However, none of the previous researchers have explored the effect of variation of confinement of size and temperature of the entrapped liquid on heat capacity of liquid under nanoscale confinement. Inspired by the work of Liang and Tsai [22], Wang et al. [23] and Morshed et al. [24]; in this research work, equilibrium molecular dynamics (EMD) simulations in canonical and microcanonical ensemble have been carried out on an analogous system composed of liquid Ar molecules entrapped between two adjustable Solid Cu walls. Confinement induced the enhancement of heat capacity (Cv) of liquid Ar at different liquid film thickness (h) and temperature (T) has been studied. Finally, non-configurational and configurational contributions of the entrapped liquid have been analyzed to explain this behavioral anomaly of nanoconfined liquid.
We envisage that the numerical studies presented here will provide a new insight to the systematic studies of thermal transport of liquid entrapped in nanoscale confinement. The extraordinary high heat capacity studied here can pave the way of highly efficient engineering processes like robust on-chip-cooling, high performance molecular and thermal computing, intricately patterned thermophotovoltaic energy conversion systems, and compact thermal energy storage processes. These can eventually lead to a breakthrough in high-speed, high-capacity memory technologies like the state of the art 3D Xpoint technology, NAND Flash memory, and other non-volatile memory technology, and energy conversion devices like thermophotovoltaic cells, fuel cells, etc. where both the effective storage and dissipation of thermal energy are of a major challenge.

2. Modeling and Simulation Procedures

The simulation domain consists of a slab of liquid Argon (Ar) (1320 kg/m3) bounded by two solid Copper (Cu) (8960 kg/m3) plates as can be seen from Figure 1. There are three monolayers of solid Cu at each plate. The simulation box is 6.14 × h × 6.14 nm3. Each monolayer consists of 578 molecules of Cu and is in FCC (100) crystal structure. A cutoff distance (rc) of 2.5σ is used considering the computation cost which is also supported by previous studies carried on similar systems [23,24]. (For rc = 2.5σ, the resulting error in the number density profile of liquid Ar is ≤2%). The truncated Lennard-Jones (LJ) potential as shown in Equation (1) is used to mimic the Van der Waals interactions between liquid–liquid and solid–solid system. The interaction parameters for solid-liquid interface has been determined using the Lorentz–Berthelot mixing rule [25].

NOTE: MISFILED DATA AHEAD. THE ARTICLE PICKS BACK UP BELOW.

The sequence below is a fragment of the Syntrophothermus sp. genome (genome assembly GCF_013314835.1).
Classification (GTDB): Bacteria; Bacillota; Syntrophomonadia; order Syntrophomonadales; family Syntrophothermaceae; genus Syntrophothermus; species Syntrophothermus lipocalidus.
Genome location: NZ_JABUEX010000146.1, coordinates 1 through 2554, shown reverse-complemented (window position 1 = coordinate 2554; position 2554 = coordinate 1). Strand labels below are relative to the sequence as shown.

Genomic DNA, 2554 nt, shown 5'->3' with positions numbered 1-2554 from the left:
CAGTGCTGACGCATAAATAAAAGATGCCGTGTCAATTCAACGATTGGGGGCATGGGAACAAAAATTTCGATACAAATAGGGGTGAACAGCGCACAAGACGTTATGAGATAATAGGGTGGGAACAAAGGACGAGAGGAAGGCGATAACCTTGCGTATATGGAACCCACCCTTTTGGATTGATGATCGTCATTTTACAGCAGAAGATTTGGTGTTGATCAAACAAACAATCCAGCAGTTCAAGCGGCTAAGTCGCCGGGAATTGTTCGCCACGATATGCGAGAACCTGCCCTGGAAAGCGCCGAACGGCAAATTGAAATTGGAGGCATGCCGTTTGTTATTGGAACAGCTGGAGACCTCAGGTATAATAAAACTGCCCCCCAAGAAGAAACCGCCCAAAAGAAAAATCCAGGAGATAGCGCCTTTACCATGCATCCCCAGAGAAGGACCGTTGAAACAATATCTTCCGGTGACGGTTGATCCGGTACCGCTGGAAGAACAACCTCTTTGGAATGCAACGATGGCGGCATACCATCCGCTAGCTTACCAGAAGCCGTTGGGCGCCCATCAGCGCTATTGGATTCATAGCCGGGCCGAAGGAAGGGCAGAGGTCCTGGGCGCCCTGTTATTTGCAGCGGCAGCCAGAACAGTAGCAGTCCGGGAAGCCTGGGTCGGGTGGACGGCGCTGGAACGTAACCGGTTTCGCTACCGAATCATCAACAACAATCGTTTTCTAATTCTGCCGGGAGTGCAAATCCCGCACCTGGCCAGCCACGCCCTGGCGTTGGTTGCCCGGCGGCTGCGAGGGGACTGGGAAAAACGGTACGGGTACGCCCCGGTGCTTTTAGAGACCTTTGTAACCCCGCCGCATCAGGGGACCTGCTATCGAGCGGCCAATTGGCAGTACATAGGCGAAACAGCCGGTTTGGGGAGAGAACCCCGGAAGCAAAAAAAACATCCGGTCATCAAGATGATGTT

ϕ t r u n c a t e d ( r i j ) = 4 ϵ [ ( ( σ r i j ) 12 ( σ r i j ) 6 ) ( ( σ r c ) 12 ( σ r c ) 6 ) ]
The length and energy parameters associated with the LJ potential used for this simulation are tabulated in Table 1 [24]:
The equations of motion have been integrated using the velocity-verlet algorithm with timestep, t = 5 fs. Periodic boundary conditions have been imposed laterally (x-z) and fixed boundary condition is used in the other direction (y). A spring force of 57 σ / ϵ 2 is applied to each molecule of the top and bottom wall so that the molecules can vibrate with respect to their corresponding fixed positions. At the very beginning, the Nose–Hoover thermostat is set to 100 K and the entire simulation is run for 1 ns. After that the thermostat is switched off. The entire simulation is run for another 1 ns in that state. After these two steps, when the system is in equilibrium, the average total energy and temperature of the liquid Ar film (ensemble average) are calculated for a time-span of 2 ns.
To figure out the contributions of molecular motion in energy transfer and to evaluate the overall and interfacial thermal resistances, heat flux under temperature gradient is required. Hence, at the end of the relaxation period, the lower and upper wall was set to 90 K and 110 K respectively using Nose–Hoover thermostat. After confirming the liquid phase (Figure S1) and equilibrium state (Figure S2) of the confined Ar molecules, the average total energy was calculated for 2 ns using Equations (2) and (3). The overall thermal resistance (Roverall) and liquid region’s thermal resistance, (Rliquid) were calculated using Equations (4) and (5) respectively [24].
Δ E c o l d / h o t = ± 1 2 m ( v n e w 2 v o l d 2 )
Δ E a v g = | Δ E c o l d | + | Δ E h o t | 2
R o v e r a l l = 1 k o v e r a l l = A τ δ T Δ E a v g H
R l i q u i d = 1 k l i q u i d = A τ T x Δ E a v g
The simulation, at first, was completed for initial gap thickness to lattice spacing ratio, h/a = 1.0. Then, the same process was applied for a gradual increase in h/a ratios starting from 1.5 to 47.5. Initially, the temperature was kept constant at 100 K. Then, the entire procedure was repeated for temperature ranging from 110 K to 140 K. The simulations performed in this research were done with the Open Source Software, LAMMPS (LAMMPS/20190807, Open Source, 2019) [26], To visualize the simulation results, another Open Source Software OVITO (OVITO 3.0, Open Source, 2019) [27] is used.